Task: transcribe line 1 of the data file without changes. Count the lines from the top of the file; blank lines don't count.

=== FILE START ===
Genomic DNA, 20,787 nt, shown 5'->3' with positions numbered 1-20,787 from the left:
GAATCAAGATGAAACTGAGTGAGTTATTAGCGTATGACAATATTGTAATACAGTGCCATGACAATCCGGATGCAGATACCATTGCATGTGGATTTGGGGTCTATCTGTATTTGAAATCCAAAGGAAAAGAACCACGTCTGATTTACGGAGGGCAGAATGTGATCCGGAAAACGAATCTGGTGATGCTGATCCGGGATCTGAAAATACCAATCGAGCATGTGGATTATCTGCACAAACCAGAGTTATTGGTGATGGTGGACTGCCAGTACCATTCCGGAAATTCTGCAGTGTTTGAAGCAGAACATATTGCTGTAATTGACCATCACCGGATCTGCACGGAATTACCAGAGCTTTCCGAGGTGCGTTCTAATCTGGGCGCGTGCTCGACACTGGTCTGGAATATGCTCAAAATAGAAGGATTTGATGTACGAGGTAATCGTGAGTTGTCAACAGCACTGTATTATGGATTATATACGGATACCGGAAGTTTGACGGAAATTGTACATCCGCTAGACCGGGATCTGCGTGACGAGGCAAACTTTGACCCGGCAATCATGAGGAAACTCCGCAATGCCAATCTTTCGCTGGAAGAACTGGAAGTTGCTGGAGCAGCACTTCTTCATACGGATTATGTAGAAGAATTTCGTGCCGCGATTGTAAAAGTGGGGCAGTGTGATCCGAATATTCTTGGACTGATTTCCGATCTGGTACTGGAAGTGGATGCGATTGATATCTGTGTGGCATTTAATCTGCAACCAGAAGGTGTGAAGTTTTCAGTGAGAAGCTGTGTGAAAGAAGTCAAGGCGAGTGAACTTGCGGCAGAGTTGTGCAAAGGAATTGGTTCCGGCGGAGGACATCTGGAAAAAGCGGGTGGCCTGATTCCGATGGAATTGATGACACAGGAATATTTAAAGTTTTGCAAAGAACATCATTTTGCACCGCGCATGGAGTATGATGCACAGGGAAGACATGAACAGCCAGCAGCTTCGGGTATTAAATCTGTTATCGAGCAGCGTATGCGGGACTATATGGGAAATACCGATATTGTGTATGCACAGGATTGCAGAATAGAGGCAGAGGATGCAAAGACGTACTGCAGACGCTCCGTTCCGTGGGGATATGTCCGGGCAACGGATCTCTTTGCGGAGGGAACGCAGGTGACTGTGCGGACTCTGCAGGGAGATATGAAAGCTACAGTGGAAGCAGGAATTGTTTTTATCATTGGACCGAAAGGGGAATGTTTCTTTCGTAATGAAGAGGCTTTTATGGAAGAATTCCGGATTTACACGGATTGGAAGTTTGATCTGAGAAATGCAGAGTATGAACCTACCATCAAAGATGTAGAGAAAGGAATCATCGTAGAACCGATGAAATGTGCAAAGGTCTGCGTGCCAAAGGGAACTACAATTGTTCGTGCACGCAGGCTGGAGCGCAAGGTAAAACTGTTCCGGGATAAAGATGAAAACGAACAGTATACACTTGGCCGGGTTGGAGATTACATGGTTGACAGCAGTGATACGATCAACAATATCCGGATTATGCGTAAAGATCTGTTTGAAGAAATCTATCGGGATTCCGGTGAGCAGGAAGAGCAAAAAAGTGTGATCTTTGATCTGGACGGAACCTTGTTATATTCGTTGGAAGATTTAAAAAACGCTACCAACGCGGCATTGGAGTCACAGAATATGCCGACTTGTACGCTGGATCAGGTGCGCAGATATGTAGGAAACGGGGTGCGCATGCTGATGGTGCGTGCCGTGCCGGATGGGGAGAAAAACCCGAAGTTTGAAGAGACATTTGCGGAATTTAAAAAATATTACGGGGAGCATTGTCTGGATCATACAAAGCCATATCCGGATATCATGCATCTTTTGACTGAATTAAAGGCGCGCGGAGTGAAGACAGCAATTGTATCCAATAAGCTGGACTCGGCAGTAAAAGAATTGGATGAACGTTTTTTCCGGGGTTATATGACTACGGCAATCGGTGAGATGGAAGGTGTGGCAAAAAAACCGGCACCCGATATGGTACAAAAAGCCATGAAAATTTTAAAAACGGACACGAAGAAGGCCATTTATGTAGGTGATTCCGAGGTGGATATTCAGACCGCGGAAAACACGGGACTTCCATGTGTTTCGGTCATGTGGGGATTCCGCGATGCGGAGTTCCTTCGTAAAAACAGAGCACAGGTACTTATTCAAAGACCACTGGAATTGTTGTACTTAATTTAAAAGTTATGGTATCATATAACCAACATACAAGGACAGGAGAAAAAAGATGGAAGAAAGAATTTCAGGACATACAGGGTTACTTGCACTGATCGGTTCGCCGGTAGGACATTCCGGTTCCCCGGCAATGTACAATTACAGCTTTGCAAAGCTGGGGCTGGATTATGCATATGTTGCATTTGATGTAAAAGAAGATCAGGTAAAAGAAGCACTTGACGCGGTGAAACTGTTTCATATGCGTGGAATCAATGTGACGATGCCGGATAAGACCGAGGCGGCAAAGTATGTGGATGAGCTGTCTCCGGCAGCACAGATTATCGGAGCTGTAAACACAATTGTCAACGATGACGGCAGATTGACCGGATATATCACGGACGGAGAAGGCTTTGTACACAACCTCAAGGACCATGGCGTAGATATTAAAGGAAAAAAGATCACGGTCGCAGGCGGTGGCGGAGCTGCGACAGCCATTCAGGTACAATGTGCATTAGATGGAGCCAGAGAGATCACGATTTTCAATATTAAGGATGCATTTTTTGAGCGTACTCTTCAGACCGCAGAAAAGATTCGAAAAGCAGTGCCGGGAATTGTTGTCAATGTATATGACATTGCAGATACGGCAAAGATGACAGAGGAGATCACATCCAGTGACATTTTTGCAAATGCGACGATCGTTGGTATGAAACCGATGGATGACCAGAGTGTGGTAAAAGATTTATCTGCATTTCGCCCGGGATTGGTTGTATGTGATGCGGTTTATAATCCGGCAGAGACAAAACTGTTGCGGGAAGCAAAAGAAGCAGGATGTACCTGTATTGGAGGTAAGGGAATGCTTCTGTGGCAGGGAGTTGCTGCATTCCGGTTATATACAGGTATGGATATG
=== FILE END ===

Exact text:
Genomic DNA, 20,787 nt, shown 5'->3' with positions numbered 1-20,787 from the left: